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Lille and its districts (in northern France) have a style of their own - somewhere between Flemish and baroque. Since the 17th century Lille has been enlarged three times, giving the town its present day look, which is that of a fairly new town. Eurostar trains stop at Lille, so it's an easy destination to visit.
Classified as a city of 'Art et Histoire' since 2004, Lille has conserved a large number of buildings and monuments, both secular and religious, which remain as signs of its illustrious past.
These include the Citadelle park and fortress, a beautiful example of 17th century military architecture, designed by Vauban; the Vieille Bourse, a reminder of the Spanish occupation of the region as well as the marriage of the French and Flemish cultures; the Grand Place, focal point of life in Lille, with its 'Déesse' statue, symbolising the resistance against the Austrians in 1792; the Porte de Paris; and also the rue de la Monnaie where coins were minted so many years ago.
The Opera House in the Place du Theatre is another important landmark. The first theatre on this spot was destroyed by fire in 1903. It was rebuilt in Louis XVI style by Louis Cordonnier who also designed the Chmber of Commerce. It is beautifully decorated both inside and out with amongst others, sculptures of Apollo and the Muses.
There is a Christmas Market in Place Rihour each day between late November and late December . There are usually about 80 different stalls. A Big Wheel is set up in Grand'Place (Place du General de Gaulle).
All the conviviality of the people of Lille can be found in their regional food. Tasty and hearty, it is the product of an outstanding region, proudly upheld Flemish traditions and a touch of the French “art of living”.
Amongst the many culinary specialities, three strange-sounding dishes embody all that is special about Lille cuisine. Carbonnade flamande (small chunks of beef stewed in beer), waterzoï (poultry or fish in a creamy sauce, served with baby vegetables) and potjevleesch (literally “small potted meat”, a white meat terrine in jelly). There is also rabbit with prunes for lovers of sweet-and-savoury dishes, and the famous “moules-frites”, a culinary symbol of the great September “Braderie”!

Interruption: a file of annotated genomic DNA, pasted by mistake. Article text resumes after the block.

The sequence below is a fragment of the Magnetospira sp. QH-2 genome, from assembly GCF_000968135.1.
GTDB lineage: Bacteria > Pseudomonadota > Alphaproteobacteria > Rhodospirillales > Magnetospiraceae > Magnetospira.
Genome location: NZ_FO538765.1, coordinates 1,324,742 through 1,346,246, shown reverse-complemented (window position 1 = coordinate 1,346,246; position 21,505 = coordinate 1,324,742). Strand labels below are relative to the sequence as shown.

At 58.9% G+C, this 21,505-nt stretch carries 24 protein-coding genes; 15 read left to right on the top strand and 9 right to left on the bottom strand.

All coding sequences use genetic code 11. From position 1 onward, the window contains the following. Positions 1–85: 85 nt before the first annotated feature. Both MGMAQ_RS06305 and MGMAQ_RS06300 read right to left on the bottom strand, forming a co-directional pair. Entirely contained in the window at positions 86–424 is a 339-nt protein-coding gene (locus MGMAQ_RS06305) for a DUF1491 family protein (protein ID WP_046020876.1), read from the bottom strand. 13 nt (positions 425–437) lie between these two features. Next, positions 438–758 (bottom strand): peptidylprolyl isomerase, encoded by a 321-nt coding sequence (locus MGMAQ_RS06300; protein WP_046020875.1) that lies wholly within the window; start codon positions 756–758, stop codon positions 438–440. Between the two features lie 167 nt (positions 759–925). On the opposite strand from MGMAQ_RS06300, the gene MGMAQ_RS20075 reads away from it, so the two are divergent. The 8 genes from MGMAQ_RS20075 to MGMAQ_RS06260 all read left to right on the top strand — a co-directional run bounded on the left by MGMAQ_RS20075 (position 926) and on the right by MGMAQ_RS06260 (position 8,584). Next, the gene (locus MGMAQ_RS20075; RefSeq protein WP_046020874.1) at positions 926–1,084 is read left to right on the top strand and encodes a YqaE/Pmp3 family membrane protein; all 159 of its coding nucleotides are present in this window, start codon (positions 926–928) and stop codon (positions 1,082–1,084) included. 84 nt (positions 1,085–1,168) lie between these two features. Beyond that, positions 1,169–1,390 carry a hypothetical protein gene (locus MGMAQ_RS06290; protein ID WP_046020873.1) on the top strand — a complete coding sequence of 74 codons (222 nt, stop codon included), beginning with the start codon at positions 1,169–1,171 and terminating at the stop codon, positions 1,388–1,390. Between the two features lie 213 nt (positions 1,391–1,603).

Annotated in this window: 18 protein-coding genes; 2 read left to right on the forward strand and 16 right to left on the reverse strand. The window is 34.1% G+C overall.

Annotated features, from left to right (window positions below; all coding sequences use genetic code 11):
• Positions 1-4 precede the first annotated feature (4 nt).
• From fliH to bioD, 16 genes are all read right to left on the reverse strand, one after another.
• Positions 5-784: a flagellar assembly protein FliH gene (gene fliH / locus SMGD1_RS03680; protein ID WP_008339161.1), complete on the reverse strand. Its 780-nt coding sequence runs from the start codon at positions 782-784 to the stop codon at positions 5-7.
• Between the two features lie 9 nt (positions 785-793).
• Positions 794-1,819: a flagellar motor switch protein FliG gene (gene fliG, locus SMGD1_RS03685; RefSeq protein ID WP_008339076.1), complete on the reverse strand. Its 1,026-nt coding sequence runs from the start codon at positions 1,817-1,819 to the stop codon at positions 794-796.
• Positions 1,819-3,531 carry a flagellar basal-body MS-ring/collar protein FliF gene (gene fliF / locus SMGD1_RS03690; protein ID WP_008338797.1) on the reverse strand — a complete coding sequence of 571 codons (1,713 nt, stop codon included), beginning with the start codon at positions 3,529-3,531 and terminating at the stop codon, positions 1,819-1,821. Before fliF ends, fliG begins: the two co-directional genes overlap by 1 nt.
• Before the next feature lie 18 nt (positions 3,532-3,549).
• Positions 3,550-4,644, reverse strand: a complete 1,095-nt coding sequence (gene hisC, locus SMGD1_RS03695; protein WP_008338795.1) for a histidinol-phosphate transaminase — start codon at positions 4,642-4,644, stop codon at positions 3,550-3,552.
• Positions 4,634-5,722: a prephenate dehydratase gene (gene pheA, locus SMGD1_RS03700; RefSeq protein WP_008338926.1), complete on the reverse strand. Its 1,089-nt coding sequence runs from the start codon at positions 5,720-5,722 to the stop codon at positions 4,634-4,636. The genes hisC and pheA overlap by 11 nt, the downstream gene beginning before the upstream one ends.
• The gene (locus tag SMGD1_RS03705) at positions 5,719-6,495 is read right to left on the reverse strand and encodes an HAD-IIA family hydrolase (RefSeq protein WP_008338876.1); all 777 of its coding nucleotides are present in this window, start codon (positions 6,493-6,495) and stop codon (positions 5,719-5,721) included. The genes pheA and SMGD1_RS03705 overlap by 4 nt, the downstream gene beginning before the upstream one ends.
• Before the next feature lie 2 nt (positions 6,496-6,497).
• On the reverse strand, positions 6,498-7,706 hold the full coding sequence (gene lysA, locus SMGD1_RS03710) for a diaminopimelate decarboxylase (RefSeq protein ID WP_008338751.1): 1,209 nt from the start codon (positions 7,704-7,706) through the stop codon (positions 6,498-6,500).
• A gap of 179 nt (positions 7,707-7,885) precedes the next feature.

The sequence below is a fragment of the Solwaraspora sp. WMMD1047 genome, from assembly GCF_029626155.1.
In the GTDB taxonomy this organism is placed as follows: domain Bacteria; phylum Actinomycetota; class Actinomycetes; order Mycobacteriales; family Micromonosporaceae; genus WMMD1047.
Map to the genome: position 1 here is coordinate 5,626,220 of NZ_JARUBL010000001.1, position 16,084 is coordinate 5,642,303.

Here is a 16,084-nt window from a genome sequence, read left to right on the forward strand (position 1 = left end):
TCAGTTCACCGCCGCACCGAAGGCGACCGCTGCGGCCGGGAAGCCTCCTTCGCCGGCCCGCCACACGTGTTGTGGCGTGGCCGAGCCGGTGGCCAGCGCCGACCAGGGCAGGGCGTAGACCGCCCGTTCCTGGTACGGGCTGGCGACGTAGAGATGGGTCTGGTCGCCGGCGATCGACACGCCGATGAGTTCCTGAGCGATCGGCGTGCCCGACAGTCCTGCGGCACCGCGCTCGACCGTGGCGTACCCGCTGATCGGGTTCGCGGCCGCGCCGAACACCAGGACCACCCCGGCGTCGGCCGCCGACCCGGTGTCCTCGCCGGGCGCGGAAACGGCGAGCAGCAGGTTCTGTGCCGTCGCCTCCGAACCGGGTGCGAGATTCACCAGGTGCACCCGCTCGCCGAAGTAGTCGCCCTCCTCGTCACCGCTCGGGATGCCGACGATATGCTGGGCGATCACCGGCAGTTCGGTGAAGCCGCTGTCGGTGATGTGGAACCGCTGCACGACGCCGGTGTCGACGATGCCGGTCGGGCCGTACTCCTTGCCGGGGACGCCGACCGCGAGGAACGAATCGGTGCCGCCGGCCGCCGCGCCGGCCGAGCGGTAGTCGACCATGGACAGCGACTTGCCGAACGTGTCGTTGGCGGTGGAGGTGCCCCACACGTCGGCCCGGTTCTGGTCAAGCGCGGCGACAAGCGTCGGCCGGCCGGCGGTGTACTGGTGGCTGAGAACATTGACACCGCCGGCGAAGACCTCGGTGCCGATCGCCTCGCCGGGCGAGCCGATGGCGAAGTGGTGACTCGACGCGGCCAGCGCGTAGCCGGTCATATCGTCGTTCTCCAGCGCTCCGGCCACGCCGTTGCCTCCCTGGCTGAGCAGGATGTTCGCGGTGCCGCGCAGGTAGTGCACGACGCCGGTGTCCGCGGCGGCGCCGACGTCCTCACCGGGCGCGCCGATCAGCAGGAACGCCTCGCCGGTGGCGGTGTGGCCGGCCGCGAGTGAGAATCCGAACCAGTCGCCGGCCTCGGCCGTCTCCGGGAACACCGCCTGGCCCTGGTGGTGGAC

Most of the shops are open Monday through Saturday, from 10:00a.m. to 7:00p.m., and are closed on Sundays (except for the 3 Sundays before Christmas and the first Sunday of the summer and winter sales).
From its rich merchant past, Lille has retained a real commercial tradition. Here, shopping is a reflection of the northern towns: lively and friendly. Each district has its own special feature, and the variety of shops is enough to satisfy every budget and every desire.
Old Lille with its narrow, cobblestone streets lined with pretty Flemish houses, is the ideal place to find the great names in luxury goods, fashion and design. There are plenty of antique shops and art galleries, and a pleasant market in the Place du Concert every Sunday morning.
In the centre and pedestrian streets, you will find the department stores and international chain stores. On the Grand Place, the Furet du Nord is one of the biggest bookshops in Europe !
In the warmth of the night the beauty of Flanders takes on a festive dimension. Bars, discos, cabarets, cinemas...etc. Opportunities to have a good time and to entertain yourself are everywhere.
Take advantage of the free parking in and around the city centre during the whole month of August. The City of Lille has a non-paying street parking policy in summer, so visitors and residents alike can make the most of their trips to the city centre.